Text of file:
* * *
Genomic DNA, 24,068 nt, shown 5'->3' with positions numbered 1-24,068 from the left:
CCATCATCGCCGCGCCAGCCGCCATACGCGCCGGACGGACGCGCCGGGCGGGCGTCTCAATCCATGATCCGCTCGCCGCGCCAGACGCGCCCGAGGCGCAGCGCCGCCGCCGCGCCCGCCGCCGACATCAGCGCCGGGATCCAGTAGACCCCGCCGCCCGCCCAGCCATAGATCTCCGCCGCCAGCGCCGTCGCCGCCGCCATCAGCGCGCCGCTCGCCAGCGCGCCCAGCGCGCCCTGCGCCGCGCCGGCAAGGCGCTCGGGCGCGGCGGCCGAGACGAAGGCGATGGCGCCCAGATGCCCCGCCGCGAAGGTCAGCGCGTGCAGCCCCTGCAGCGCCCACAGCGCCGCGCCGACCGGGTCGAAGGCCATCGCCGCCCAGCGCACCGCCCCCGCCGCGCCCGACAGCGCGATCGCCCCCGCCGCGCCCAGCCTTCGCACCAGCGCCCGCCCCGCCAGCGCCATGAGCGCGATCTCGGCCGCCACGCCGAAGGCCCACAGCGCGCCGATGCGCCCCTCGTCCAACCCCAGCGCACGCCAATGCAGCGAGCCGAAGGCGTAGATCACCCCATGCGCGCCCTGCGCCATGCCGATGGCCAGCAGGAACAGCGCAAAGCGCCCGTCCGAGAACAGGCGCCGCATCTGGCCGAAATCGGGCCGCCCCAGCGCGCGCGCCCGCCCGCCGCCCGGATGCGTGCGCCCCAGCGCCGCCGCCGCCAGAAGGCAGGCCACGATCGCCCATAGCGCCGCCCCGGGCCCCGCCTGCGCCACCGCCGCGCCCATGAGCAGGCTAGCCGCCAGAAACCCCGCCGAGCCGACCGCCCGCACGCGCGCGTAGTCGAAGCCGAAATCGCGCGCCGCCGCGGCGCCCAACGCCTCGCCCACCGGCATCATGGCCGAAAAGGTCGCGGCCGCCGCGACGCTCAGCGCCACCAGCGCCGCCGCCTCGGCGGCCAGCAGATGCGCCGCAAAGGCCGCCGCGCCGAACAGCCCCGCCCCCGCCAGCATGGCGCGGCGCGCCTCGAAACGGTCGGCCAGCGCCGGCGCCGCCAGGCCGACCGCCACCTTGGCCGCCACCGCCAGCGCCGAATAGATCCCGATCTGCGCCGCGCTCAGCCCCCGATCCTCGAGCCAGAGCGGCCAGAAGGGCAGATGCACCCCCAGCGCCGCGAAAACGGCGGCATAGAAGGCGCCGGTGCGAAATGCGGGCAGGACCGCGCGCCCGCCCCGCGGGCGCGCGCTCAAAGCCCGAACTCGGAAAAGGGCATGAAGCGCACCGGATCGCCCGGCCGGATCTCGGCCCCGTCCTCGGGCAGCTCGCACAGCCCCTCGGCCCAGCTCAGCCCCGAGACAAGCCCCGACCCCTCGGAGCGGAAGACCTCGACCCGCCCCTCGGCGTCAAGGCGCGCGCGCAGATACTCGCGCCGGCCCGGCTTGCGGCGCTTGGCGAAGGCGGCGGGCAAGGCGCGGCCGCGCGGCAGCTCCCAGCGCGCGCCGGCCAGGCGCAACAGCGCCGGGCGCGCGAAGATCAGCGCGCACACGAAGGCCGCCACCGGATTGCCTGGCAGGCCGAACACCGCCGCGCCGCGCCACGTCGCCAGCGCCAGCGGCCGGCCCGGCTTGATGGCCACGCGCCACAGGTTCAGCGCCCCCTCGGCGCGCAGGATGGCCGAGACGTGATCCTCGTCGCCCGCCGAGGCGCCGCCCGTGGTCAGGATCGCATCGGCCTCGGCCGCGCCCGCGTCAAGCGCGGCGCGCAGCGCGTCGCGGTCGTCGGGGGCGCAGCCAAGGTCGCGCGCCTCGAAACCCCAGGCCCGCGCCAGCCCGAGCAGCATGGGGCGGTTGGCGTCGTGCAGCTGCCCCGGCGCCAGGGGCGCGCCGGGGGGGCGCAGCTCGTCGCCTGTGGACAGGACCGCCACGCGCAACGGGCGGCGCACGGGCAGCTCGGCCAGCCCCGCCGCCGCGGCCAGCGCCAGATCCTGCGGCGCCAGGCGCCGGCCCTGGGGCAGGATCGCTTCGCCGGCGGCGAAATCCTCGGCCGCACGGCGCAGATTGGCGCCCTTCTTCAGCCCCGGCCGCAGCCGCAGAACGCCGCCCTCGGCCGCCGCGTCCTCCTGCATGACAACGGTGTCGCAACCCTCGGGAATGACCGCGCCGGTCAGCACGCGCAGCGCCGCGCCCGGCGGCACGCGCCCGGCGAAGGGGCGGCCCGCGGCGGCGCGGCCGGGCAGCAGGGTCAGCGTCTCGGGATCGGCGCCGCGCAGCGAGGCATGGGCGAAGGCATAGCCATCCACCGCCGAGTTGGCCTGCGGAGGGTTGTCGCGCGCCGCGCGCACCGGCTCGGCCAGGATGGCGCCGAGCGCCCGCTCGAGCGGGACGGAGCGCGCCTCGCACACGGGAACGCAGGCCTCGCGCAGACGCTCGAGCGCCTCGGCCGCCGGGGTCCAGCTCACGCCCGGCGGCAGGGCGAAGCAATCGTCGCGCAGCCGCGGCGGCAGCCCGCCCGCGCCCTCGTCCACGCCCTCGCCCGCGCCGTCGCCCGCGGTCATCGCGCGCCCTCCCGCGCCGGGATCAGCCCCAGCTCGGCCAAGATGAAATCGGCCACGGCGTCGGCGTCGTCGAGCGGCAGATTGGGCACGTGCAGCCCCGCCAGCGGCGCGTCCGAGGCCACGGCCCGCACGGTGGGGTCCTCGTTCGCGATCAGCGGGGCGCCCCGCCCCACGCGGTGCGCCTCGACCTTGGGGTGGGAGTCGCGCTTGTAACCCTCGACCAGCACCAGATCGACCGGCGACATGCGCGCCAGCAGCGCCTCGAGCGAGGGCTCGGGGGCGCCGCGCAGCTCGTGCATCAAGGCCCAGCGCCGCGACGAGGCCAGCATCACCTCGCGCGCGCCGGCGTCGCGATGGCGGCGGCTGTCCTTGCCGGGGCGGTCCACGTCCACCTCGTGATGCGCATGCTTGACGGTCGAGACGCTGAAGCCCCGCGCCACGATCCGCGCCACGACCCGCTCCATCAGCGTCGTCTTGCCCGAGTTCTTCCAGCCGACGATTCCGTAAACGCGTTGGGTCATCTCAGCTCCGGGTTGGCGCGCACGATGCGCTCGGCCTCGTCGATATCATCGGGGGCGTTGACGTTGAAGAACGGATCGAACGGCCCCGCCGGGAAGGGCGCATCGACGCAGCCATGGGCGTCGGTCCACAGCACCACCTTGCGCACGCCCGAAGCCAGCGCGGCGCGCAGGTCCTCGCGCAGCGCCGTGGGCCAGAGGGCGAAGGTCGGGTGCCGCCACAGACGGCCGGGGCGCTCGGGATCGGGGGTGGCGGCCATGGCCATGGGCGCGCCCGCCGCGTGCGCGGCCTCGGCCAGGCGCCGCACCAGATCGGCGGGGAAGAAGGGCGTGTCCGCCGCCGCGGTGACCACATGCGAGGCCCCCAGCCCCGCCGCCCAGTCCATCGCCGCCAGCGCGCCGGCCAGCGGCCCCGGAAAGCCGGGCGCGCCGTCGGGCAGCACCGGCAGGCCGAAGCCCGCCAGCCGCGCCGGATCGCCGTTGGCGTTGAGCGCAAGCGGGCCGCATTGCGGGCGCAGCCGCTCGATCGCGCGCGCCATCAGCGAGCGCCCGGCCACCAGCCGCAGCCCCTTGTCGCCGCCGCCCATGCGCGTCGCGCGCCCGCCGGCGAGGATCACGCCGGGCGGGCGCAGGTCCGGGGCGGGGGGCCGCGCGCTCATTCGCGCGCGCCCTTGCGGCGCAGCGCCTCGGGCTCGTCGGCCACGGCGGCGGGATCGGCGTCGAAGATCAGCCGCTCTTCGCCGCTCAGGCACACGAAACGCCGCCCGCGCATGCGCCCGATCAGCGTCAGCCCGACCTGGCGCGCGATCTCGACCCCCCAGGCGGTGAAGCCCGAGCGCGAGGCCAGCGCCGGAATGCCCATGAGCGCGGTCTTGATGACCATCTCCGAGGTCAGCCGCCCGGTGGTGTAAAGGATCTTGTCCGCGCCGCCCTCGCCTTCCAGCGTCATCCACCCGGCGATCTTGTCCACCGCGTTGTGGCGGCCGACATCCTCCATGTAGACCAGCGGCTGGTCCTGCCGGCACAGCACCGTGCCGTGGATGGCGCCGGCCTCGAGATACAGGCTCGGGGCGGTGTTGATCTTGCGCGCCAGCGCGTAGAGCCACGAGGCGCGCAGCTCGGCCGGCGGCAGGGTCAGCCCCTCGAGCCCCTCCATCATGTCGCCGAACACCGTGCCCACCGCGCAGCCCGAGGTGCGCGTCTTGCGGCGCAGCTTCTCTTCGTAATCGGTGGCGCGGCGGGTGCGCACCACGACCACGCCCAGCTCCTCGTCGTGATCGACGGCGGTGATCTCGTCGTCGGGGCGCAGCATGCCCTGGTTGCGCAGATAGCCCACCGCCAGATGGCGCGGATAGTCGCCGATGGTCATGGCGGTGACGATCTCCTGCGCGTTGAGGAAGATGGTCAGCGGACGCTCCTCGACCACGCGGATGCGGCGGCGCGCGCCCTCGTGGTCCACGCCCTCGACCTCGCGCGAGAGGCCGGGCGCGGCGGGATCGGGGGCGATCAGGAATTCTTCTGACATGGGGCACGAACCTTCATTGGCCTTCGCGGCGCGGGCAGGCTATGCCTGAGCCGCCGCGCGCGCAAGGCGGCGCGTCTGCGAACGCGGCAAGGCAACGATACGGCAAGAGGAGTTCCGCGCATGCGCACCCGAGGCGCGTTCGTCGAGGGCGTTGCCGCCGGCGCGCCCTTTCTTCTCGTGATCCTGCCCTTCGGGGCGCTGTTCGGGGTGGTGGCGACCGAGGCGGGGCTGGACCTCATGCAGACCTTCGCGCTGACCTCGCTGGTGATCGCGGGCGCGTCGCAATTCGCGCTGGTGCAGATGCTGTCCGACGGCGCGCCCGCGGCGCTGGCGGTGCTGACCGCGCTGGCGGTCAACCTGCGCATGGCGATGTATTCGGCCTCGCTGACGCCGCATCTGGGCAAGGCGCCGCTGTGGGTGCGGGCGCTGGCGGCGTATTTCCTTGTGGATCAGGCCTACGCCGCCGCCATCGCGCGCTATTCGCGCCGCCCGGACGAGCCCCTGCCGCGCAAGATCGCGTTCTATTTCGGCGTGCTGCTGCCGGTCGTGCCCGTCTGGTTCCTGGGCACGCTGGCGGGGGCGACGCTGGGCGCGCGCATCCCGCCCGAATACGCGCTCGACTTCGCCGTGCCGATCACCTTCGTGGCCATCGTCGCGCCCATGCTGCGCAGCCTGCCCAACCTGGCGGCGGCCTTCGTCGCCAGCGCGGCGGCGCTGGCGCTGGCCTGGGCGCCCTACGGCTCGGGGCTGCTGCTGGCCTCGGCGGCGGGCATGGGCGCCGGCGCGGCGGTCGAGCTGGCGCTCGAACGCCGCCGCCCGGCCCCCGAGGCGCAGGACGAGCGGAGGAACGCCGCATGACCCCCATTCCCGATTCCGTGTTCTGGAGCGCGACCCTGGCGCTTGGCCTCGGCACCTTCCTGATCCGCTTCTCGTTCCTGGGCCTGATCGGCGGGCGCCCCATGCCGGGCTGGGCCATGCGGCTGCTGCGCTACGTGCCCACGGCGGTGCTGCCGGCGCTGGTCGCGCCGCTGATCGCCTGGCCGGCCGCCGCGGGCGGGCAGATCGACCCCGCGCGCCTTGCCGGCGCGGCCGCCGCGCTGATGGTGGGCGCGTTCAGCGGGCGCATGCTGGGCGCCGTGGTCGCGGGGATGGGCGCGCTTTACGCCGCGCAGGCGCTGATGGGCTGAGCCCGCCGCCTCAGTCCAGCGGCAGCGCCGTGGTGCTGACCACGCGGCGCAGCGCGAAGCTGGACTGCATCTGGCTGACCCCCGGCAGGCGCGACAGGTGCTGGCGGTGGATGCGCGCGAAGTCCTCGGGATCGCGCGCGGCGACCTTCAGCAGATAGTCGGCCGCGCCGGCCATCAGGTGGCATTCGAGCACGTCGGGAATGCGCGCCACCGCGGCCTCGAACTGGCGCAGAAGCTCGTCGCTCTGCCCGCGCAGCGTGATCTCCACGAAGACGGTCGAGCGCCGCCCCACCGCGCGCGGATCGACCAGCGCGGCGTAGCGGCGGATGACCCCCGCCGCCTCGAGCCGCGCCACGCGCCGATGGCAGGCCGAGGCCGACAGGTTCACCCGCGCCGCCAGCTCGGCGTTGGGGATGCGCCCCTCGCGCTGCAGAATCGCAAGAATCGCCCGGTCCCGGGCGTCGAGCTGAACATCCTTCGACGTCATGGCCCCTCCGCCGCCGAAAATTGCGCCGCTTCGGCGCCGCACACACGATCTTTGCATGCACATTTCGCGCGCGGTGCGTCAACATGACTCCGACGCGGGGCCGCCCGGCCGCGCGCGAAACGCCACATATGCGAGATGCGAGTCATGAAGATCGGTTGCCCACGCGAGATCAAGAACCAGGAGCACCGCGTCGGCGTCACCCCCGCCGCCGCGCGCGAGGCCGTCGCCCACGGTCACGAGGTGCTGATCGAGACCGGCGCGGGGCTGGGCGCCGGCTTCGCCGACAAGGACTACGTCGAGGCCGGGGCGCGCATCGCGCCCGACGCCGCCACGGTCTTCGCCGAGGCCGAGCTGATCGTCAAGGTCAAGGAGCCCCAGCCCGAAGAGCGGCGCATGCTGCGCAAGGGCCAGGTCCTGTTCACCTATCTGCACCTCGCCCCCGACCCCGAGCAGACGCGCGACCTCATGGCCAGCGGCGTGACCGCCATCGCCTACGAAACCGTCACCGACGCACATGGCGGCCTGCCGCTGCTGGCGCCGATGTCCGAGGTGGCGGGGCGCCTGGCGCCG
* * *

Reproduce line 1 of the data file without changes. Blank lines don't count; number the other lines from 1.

Genomic DNA, 24,068 nt, shown 5'->3' with positions numbered 1-24,068 from the left: